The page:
The Air Force was unhappy with the results, General Dynamics was mystified as to what was happening to its aircraft, and politicians back home were angered at the Defense Secretary for procuring an aircraft that apparently couldn’t defy gravity with any consistency.

Discovering what was wrong was a difficult process, largely due to the mission profiles themselves.  The Aardvarks were flying at high speed, at night, and at very low altitude.  Any mistake or loss of control would put the aircraft into the ground almost instantaneously.  It was only the fortunate event that one crew was able to eject and survive their crash that reports could be made.

It turned out that the advanced swing-wing junction boxes were not as strong as they should have been, and the combination of high speed, low altitude, and g-forces served to stress the junctions beyond the breaking point.  It really came down to the fact that the F-111 was an incredibly complex swing-wing aircraft meant to handle an extremely dangerous, specialized mission, and had entered service before it could really be fully tested.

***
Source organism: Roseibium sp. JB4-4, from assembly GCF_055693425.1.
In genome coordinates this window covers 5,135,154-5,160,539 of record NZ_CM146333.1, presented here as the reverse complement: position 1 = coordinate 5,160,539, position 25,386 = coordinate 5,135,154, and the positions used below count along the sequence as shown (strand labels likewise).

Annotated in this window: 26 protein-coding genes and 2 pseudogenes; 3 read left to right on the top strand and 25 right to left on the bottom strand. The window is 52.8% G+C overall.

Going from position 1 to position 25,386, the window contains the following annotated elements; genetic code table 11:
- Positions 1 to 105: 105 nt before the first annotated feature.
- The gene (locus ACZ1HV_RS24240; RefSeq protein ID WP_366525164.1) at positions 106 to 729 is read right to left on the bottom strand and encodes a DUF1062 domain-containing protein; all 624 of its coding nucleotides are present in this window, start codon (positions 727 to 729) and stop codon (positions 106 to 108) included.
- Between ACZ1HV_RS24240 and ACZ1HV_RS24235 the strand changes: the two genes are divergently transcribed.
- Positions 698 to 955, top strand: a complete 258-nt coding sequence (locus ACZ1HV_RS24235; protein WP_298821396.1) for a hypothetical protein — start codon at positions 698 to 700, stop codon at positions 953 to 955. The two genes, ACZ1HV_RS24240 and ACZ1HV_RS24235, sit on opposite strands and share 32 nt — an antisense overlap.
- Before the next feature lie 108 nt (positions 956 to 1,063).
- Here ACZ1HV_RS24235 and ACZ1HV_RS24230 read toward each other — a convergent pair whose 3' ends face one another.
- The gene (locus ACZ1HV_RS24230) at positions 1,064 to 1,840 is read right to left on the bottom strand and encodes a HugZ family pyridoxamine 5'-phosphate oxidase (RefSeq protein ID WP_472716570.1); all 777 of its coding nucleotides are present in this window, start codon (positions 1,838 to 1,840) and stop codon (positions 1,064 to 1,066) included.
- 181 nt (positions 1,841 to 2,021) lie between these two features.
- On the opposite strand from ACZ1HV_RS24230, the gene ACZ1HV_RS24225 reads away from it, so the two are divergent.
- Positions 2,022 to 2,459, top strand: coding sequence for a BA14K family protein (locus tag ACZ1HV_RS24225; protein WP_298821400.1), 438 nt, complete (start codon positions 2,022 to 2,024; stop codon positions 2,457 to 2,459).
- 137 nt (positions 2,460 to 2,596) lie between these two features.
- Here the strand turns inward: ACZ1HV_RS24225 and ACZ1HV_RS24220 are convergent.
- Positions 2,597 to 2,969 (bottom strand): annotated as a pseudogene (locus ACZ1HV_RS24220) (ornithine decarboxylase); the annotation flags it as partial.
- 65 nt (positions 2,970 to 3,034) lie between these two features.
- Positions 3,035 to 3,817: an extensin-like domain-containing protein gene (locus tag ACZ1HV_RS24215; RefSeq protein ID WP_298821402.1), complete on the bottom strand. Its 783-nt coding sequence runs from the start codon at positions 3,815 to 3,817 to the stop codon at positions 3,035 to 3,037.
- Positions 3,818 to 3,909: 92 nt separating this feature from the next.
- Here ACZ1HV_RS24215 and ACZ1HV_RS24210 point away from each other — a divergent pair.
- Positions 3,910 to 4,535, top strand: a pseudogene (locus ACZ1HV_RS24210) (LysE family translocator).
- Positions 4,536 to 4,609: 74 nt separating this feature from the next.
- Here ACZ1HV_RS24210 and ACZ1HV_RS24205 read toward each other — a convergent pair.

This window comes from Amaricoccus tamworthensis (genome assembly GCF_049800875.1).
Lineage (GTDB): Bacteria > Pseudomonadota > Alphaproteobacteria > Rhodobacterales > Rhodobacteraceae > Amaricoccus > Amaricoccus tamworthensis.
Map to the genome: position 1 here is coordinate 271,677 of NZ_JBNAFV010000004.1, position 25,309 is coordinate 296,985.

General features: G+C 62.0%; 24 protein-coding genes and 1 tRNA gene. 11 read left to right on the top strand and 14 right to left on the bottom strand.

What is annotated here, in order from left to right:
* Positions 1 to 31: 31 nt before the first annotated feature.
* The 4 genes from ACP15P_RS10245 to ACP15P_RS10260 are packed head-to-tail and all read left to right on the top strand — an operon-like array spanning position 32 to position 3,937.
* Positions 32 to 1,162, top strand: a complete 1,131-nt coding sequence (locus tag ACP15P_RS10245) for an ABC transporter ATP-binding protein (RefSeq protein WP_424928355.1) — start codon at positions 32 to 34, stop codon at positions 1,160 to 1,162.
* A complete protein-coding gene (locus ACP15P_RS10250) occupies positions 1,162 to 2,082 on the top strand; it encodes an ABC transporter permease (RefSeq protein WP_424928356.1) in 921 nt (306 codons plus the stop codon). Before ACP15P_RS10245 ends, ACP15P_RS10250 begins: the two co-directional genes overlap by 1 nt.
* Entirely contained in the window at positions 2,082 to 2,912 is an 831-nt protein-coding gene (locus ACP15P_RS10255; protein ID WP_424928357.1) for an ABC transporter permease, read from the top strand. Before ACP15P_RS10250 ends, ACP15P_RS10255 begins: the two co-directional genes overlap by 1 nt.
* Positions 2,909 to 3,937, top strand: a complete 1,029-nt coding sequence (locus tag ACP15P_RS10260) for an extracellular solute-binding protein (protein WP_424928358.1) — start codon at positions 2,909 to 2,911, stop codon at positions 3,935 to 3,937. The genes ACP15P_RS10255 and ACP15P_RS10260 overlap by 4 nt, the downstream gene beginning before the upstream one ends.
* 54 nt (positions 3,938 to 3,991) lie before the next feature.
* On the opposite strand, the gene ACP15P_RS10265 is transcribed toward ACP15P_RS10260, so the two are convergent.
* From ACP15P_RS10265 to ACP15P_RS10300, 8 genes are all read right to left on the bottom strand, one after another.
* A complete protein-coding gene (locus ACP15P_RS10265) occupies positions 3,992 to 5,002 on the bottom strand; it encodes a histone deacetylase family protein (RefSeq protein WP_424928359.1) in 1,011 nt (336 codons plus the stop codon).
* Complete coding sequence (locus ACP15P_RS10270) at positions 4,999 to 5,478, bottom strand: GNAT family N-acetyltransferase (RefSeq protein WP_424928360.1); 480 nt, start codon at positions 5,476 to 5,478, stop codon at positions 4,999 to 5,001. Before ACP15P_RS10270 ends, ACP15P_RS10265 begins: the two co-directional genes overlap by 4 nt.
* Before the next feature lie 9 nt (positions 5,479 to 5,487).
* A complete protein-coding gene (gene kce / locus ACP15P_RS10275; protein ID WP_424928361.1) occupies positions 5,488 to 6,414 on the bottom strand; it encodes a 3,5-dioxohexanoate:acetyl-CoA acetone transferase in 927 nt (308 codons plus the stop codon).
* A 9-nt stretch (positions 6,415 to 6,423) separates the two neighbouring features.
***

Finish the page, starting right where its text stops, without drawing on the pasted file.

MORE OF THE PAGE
Once General Dynamics found and addressed the issues, the Aardvark’s reliability was vastly improved.  The aircraft returned to the theater in 1971 and participated in both Linebacker offensives, flying over 4,000 sorties with but six losses, all combat-related.  Missions were flown in bad weather, without countermeasures aircraft, without tanker support, and against some of the more difficult and well-defended targets…and the F-111’s performed brilliantly, each carrying the same payload as four F-4 Phantoms.

Years later, the Aardvark continued its good work in Operation Desert Storm.  In fact, it was just about the most reliable weapon system in Saudi Arabia.  But those first 55 missions that comprised Operation Combat Lancer left an indelible stain on General Dynamics’ creation.

So when the Aardvark was finally retired in 1993, it did so with a remarkable record of service…and a tarnished reputation.